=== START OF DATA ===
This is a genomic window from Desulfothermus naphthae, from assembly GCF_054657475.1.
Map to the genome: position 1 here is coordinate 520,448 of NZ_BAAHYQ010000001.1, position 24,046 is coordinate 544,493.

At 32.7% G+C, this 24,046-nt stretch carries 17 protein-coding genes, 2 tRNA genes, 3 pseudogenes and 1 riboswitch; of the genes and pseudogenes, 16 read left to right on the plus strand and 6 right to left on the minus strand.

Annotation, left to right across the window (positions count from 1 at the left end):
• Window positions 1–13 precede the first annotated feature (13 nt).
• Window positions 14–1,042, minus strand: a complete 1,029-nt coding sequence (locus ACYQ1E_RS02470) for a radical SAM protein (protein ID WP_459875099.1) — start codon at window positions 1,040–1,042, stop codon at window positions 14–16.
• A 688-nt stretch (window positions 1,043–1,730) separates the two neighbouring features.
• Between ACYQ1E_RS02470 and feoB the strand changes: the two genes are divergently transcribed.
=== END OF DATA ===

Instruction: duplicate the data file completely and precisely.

This is a genomic window from Desulfothermus naphthae, from assembly GCF_054657475.1.
Map to the genome: position 1 here is coordinate 520,448 of NZ_BAAHYQ010000001.1, position 24,046 is coordinate 544,493.

At 32.7% G+C, this 24,046-nt stretch carries 17 protein-coding genes, 2 tRNA genes, 3 pseudogenes and 1 riboswitch; of the genes and pseudogenes, 16 read left to right on the plus strand and 6 right to left on the minus strand.

Annotation, left to right across the window (positions count from 1 at the left end):
• Window positions 1–13 precede the first annotated feature (13 nt).
• Window positions 14–1,042, minus strand: a complete 1,029-nt coding sequence (locus ACYQ1E_RS02470) for a radical SAM protein (protein ID WP_459875099.1) — start codon at window positions 1,040–1,042, stop codon at window positions 14–16.
• A 688-nt stretch (window positions 1,043–1,730) separates the two neighbouring features.
• Between ACYQ1E_RS02470 and feoB the strand changes: the two genes are divergently transcribed.